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I’m usually pretty calm about the vagaries of the weather; like being stuck in a traffic jam there’s nothing you can do about it and getting hot and bothered and thumping the steering wheel only gets you a sore hand and no further on (I freely admit to swearing at other motorists but that’s different).

This year’s been different though, for the first time since we’ve been in France I’ve been getting depressed over the sheer unrelenting greyness of it all.  One of the things we’ve always been able to rely on is that though the weather can be pretty extreme here, torrential rain, extreme cold or heat, sudden fierce gales, after a day or two or a week the skies clear, everything is a brilliant blue and even when the actual temperature is zero you can feel warmth on your face from the sun.

Not for the last three months.  It’s rained and rained and rained, sometimes torrentially, sometimes lightly, sometimes as smirr – that mist which isn’t quite wet enough to be called rain but still leaves your hair soaking, and even when it hasn’t rained the skies have usually been lowering and overcast.  The ground is completely sodden, it quakes like a bog when you walk on it and we can’t go on most of the usual dog walks because going up hills is a no no as the ground is too slippery.  The compost bucket under the sink remains unemptied for days as I’m not prepared to wreck my shoes by letting them sink half way into the ground as I cross the lawn to the composter and my boots are always at the other end of the house when I think of it. Worrying about mud on the floors or mud smears on the long windows where dogs and cats scratch with filthy feet to indicate they want to come is the path to a nervous breakdown – though to be honest as I don’t eat off the floor a bit of mud has never worried me.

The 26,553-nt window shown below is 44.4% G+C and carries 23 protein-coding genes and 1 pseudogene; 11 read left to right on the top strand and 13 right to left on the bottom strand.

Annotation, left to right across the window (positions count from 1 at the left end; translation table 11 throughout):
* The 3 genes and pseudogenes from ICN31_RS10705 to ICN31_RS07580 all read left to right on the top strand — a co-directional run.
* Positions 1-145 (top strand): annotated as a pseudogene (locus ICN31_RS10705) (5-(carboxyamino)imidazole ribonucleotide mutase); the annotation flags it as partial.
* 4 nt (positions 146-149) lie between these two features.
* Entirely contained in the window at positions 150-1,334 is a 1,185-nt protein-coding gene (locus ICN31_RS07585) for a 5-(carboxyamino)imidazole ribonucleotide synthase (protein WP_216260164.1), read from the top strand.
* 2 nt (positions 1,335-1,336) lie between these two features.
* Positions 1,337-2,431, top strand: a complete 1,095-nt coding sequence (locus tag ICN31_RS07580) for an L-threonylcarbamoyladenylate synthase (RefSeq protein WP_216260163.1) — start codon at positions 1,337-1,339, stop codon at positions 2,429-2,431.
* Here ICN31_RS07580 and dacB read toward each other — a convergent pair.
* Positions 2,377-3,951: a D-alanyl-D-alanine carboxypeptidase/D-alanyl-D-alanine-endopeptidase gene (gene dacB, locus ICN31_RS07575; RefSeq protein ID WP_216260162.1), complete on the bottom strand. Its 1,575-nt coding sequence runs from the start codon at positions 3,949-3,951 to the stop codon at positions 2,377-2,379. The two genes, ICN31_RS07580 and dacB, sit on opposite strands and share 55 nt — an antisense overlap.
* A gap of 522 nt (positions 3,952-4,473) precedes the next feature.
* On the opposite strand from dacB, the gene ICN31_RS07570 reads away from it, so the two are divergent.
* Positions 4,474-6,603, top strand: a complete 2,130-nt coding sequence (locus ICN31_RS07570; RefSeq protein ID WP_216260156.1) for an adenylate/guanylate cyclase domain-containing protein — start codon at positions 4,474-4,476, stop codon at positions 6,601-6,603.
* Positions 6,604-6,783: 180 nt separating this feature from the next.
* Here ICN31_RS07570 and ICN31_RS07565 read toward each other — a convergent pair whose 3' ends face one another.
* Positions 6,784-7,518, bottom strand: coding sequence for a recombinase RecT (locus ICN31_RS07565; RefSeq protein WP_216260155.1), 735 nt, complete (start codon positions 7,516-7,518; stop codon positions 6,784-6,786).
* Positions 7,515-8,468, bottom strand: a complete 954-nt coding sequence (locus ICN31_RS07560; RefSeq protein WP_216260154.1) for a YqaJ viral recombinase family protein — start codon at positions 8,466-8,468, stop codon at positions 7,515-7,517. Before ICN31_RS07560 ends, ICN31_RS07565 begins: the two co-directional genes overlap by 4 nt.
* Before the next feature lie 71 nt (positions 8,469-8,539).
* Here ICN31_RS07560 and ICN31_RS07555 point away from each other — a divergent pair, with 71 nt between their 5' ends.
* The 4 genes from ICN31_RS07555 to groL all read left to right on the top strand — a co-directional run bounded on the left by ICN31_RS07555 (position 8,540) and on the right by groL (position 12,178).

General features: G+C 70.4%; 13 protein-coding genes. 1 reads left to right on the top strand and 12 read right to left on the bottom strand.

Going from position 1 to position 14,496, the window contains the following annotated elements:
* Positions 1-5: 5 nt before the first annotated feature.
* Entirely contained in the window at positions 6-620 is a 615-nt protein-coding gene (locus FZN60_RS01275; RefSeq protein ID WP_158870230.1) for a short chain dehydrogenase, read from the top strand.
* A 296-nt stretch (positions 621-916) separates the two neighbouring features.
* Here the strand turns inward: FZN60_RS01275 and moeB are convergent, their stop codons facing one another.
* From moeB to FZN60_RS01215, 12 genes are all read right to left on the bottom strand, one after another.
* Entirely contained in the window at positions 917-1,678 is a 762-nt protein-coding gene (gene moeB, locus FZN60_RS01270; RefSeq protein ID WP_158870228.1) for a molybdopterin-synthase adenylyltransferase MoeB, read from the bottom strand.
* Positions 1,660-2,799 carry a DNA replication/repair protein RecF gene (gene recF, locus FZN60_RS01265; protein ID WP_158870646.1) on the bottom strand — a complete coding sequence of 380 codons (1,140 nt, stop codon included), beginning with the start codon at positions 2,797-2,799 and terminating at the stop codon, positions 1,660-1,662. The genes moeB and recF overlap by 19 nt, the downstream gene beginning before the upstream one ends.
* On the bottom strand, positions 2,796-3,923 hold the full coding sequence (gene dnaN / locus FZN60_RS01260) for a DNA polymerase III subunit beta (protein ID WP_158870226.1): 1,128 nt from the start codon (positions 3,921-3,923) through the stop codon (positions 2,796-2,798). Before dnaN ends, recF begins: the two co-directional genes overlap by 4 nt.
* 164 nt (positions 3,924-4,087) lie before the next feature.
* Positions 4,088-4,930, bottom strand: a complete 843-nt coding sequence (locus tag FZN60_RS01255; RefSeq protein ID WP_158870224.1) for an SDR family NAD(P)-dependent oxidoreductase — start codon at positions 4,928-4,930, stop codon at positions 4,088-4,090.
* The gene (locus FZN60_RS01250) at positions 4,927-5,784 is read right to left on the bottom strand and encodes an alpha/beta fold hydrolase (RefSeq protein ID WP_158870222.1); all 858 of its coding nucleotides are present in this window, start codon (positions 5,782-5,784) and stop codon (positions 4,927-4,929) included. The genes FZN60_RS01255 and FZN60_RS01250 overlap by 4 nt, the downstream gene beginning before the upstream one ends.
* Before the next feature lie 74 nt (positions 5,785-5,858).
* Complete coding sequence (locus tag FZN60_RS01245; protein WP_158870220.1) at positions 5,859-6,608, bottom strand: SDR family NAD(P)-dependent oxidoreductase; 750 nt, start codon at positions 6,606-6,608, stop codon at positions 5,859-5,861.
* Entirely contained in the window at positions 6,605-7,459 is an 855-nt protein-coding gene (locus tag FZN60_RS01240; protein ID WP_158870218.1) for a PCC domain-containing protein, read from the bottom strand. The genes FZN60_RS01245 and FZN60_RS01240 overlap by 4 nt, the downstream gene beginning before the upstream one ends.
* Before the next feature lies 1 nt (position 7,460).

Three days ago the sun came out, and yes it rained a bit the next day but the sun came back.  The ground still squeaks when you walk on it but I don’t have to wear a coat or a scarf or rainwear when I take the dogs out, they say that the smells have suddenly got really interesting now they aren’t been rained away continuously.grueexAnd the grues – cranes – have started flying back to northern Europe from their winter grounds in Spain.  We’re on one of the main flight paths here and no matter how many flights have gone over the sound of the distant honking as they communicate with each other always pulls us out into the garden to squint up at the sky to see where there’s a V shaped line of birds flying steadily towards Germany.  There’s something about their cries which lifts the spirits immediately, in the autumn it’s a sign that the seasons are rightly changing, now, especially after the last two dismal months, it’s a harbinger of better things to come.  We hope.

I was at the market yesterday when a huge flight, hundred of birds, went right over Cadillac.  All around the market, Frenchmen and women, of the type who normally only look at a bird to work out how to cook it, were looking upwards with huge smiles on their faces.2grueYup, there’s something about grues.